Sunday, October 31, 2010
Halloween in Los Angeles - 1920s Part Five
Halloween 1928 - While most Los Angeles restaurants and clubs entice patrons with 'gamboling hobgoblins', 'fun, frolic and noisemakers!' and a 'confetti dance at midnite' - one locale gave a thumbs up to bad taste. Cliff Dwellers Cafe on Beverly promised 'Squaws and braves go on warpath tonight. It will be a massacre!'. The Roosevelt Hotel in Hollywood held their annual 'Hallowe'en' party with all the 'ghosts, goblins and Jim cracks that go with an old fashioned Hallowe'en'. I'm still scratching my head on the 'Jim crack' reference. The definitions for Jim crack/gimcrack that I've found refer to cheap and showy objects of little or no use (the thesaurus lists: gawdy, tawdry, trashy, tacky and tasteless). I assumed the Roosevelt (which would host the first Academy Awards in May 1929) was a little classier than that but perhaps movie stars preferred to 'slum' in beautiful surroundings. More mischievous merriment included a group of about 80 school children hurling a supply of eight cases of tomatoes at motorists passing by the intersection of Fairfax and Melrose. Just off of Melrose in the 600 block of Kingsley Drive, there was a report of a hose inserted under the front door of a home and turned on. Neighbors hearing a noise investigated and found a flooded living room, the water was turned off and the police were called.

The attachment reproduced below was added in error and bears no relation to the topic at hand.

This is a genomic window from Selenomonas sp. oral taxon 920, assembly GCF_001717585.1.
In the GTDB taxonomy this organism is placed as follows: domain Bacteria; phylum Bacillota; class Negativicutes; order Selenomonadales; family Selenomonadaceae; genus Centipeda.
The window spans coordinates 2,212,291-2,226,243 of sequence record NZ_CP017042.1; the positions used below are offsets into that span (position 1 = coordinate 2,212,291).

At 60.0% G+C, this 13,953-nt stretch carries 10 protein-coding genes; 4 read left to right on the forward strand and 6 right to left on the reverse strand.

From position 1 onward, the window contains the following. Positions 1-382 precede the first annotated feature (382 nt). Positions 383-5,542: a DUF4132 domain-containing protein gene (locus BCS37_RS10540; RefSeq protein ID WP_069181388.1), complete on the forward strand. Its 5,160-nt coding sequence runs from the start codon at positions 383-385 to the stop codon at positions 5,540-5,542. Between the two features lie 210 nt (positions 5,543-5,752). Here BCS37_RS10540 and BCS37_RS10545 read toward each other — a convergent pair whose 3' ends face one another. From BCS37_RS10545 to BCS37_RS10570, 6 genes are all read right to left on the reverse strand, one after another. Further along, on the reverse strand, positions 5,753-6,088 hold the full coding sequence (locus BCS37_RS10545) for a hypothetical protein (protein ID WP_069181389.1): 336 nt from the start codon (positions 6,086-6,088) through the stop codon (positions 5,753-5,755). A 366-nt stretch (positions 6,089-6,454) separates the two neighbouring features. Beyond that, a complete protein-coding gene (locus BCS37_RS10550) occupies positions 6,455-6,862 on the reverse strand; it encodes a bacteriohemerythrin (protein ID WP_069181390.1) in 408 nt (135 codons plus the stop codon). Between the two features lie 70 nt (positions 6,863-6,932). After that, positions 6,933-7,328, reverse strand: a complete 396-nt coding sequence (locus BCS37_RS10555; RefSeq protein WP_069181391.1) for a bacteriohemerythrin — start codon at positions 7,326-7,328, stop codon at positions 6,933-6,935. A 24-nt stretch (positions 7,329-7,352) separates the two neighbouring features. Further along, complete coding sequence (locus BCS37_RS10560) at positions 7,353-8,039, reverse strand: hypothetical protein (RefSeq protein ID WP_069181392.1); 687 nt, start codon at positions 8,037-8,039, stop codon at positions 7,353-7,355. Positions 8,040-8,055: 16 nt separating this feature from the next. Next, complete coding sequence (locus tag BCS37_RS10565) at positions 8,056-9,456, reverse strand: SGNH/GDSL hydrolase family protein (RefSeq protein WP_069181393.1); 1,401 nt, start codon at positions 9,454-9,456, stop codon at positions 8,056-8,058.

Halloween 1929 - Blossom Room at the Roosevelt Hotel classes things up finally. Their Halloween Frolic features the music of George Olsen and 'It' Girl Clara Bow in attendance to present a trophy to the winners of the dancing contest. The Elite features special menus for Halloween - stuffed filet of sole au vin blanc, broiled French lamb chops, veal Porterhouse saute, sirloin steak a la minute, prime ribs of beef au jus, etc. Frankly, the only Halloween-like thing on the menu looks like its orange sherbet. The hygienic Green Lantern Fountains (more on them later) went all out for their first Halloween, creating a special combination of vanilla and orange ice creams that when you slice it 'each serving shows the golden pumpkin center'. The day after Halloween saw Santa's elves descend on the toy department at The Broadway on Fourth and Hill. The children (still probably high on sugar) were told that 'Santa has been so busy getting his toys ready this year that he can't possibly reach Los Angeles before Thanksgiving Day, so he sent just hundreds of his little Merry Workers to look after things until he arrives.' This bit of news taught me two things.
1. That its not just a recent phenomenon that the public has been pushed into the Christmas season earlier in the year.
2. That Santa is perfectly capable of making all the toys himself and needs a little chatter-free time to gear up for the holidays.